The official welcome note to Son Gual promises that you can “cast off all the stress of everyday life”, which is probably true for most club golfers. However, if you have the swing of a slow, one-sided junior B hurler and the putting stroke of an inebriated croquet player, like me, then you’re sure to encounter the stress of losing plenty of balls along the way.
This is a real thinking-man’s course as the superb layout challenges your brain on the tee box. From the elevated first tee, you will be tempted – go with driver over a big bunker or lay up and give yourself a more difficult second into the green.
It was a similar story on my favourite hole, the par-five sixth, which has an appealing tee-shot where you have to drive over a lake that gradually widens at the other side. Be brave with the driver and you have to clear 180 metres to land on a wide fairway, or go short with an iron to clear 120 metres and find land but be faced with a long haul to an elevated green.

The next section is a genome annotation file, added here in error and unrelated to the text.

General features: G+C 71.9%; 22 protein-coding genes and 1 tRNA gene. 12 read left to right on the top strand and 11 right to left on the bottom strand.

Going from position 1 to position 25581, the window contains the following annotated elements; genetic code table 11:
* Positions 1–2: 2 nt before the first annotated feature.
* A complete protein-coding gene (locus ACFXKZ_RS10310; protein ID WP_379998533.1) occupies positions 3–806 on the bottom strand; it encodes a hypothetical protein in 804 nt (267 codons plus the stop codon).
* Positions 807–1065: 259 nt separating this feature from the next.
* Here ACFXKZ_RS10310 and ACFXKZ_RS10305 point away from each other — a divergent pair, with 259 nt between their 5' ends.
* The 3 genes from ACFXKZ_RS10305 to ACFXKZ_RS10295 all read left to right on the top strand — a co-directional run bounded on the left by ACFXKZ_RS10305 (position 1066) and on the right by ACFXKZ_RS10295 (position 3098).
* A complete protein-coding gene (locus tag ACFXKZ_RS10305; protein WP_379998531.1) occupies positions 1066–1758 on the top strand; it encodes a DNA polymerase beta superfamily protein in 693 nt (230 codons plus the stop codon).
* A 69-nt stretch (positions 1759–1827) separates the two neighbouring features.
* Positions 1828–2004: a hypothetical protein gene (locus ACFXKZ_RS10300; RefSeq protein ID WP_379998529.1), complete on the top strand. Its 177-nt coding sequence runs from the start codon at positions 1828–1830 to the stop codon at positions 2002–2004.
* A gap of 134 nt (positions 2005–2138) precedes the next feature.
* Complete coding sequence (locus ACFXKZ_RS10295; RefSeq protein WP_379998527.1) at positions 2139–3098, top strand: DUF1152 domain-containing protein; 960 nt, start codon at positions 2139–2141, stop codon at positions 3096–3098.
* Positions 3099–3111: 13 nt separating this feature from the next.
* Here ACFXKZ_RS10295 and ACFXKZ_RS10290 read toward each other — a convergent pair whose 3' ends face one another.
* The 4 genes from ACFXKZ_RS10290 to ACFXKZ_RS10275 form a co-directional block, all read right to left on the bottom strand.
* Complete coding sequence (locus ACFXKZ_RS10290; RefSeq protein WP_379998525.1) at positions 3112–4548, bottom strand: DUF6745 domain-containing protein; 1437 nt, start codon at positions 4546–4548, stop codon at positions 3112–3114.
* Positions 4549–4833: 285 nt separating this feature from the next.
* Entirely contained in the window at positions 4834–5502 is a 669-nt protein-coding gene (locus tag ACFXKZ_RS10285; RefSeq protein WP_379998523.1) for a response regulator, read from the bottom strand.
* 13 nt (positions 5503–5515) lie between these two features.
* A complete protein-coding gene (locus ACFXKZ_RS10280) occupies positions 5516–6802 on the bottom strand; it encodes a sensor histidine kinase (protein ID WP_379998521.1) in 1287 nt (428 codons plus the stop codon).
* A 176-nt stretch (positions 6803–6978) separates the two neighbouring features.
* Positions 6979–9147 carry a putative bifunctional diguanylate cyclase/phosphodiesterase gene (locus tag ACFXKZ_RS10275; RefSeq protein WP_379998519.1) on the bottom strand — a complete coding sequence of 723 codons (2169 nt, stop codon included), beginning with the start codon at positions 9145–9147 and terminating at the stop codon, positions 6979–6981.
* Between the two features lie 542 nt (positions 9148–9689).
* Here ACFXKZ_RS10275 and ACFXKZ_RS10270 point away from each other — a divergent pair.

The signature hole is the 18th, also a par-five with plenty water and again requiring the golfer to put on his thinking cap from the tee-box. There’s a testy carry over a stream from the tee, but you must be straight as there is water down the left-hand side of the landing area before the stream crosses the fairway, widens and travels up the right hand side.
Just under the green, the stream becomes a pond and it makes for a picturesque setting under the magnificent Palacio clubhouse.
Our other venue on the trip was the Alcanada course, which is situated in the north-east of the island in a breathtaking location overlooking the Bay of Alcudia.
With a traditional lighthouse just offshore from which the club takes its name, Alcanada’s 7,108-yard 18-hole championship course was designed by award-winning golf architect Robert Trent Jones Jnr.
Owned by the Porsche family, it’s hard not to fall in love with this most picturesque of courses, which boasts a beautiful old-style terraced clubhouse, allowing visitors to enjoy the stunning views.